Understanding Interest Rate Movements
Investors have been living with low interest rates from late 2008 through current times. Interest rates have been so low for so long that the recent upswing in rates caught many investors by surprise. From the beginning of the year through June 20, the 10-year Treasury rate went up by 0.67 percent from 1.75 percent to 2.42 percent. While this rate is still low from a historical perspective, this is nevertheless a large increase.
Why Have Rates Increased?
In most developed countries such as the U.S., interest rates are heavily influenced by central bank policy. The Federal Reserve is the U.S.’s central bank. For several years, the Federal Reserve has pursued very “loose” monetary policy, meaning it has done everything within its means to keep interest rates as low as possible to aid in the recovery of the U.S. economy. On June 19, Federal Reserve Chairman Ben Bernanke indicated that the central bank might begin curtailing its loose monetary policy later this year and ending some portions of its policy next year. These indications about future plans are no doubt one reason that interest rates have been increasing.
Will Rates Continue to Go Up?
Of course, we believe it is virtually impossible to guess the direction of future rate movements. We can, however, say something about what might cause rates to increase further or to fall. Some reasons why rates might further increase:
- The economy performs better than expected.
- The market’s expectation for future inflation increases.
- The Federal Reserve tightens monetary policy more quickly than expected.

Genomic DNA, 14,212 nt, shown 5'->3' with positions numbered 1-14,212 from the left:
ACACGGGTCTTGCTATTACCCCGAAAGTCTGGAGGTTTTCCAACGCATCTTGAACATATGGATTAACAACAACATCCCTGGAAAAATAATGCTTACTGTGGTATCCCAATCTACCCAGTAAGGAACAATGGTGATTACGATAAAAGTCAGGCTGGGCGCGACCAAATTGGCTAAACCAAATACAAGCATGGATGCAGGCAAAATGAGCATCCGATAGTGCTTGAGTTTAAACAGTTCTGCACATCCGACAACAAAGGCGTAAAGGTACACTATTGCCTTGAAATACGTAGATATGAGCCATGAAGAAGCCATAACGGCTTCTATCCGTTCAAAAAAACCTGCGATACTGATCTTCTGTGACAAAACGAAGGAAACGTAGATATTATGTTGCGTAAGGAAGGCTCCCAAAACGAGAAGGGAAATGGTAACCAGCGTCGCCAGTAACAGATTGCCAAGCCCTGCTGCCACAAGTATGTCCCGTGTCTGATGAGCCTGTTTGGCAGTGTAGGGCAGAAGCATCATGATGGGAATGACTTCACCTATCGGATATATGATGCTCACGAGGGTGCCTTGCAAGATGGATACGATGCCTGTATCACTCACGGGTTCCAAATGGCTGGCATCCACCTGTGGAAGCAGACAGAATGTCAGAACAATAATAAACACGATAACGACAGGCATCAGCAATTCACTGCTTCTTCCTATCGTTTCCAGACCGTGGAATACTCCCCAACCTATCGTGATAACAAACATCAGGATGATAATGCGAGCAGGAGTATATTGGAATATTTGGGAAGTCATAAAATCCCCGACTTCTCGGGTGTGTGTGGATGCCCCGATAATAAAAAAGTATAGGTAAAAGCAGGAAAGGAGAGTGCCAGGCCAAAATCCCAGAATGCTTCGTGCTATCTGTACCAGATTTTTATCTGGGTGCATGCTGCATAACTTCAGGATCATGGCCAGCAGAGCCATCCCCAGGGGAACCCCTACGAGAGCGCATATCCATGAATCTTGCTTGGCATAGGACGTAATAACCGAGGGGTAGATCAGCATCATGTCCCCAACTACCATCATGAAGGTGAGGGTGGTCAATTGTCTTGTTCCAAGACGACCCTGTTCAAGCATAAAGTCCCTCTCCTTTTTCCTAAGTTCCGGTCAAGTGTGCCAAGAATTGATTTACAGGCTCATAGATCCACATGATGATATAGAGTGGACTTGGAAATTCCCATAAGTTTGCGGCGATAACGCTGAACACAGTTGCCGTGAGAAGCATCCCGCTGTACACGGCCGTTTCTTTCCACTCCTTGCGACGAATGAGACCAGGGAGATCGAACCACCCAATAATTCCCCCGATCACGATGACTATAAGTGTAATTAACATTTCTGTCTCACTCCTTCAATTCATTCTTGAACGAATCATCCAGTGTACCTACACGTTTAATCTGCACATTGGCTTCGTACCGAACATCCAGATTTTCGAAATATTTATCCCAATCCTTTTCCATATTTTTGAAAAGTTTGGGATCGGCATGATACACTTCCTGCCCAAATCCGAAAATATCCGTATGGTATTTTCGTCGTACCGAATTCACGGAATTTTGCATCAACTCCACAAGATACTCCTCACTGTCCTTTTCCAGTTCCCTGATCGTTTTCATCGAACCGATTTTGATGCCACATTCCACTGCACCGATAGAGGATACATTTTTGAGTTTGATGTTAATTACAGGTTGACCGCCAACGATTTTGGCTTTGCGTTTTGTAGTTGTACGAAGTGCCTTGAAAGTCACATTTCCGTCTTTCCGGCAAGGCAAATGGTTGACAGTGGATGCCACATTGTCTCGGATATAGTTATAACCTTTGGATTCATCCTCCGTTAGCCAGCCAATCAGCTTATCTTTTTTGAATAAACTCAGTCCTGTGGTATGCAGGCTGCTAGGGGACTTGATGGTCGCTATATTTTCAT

Conversely, rates would likely fall if the economy unexpectedly performed poorly, inflation expectations declined or the Federal Reserve decided to pursue loose monetary policy.
How Have Bond Investments Been Affected?
When interest rates go up, bond prices go down. Therefore, returns on bond investments can be negative during these periods. In general, though, short- and intermediate-term bond investments have not been severely affected. For example, the Barclays Capital Intermediate-Term Government Bond Index is down just 1.09 percent through June 20. Further, the Barclays Capital 5-Year Municipal Bond Index was down just 1.19 percent over this period. While no one enjoys negative returns, these are hardly sharp negative returns.
Keeping the Big Picture in Mind
For investors who have followed our general guidance to use short- and intermediate-term, high-quality bonds and bond funds, there is a positive side to higher interest rates. Higher interest rates mean the bond returns you expect to earn are higher now than they were previously. For investors with a long investment time horizon, this is a plus.
Investors must also keep a total portfolio perspective in mind. While interest rates have increased and some bond investments have experienced negative returns in 2013, the stock market is up with the S&P 500 Index up 12.5 percent through June 20. Because one of the key concepts behind diversification is having investments that move in opposite directions, this yet again shows the benefits of having a well-devised approach to building diversified portfolios.
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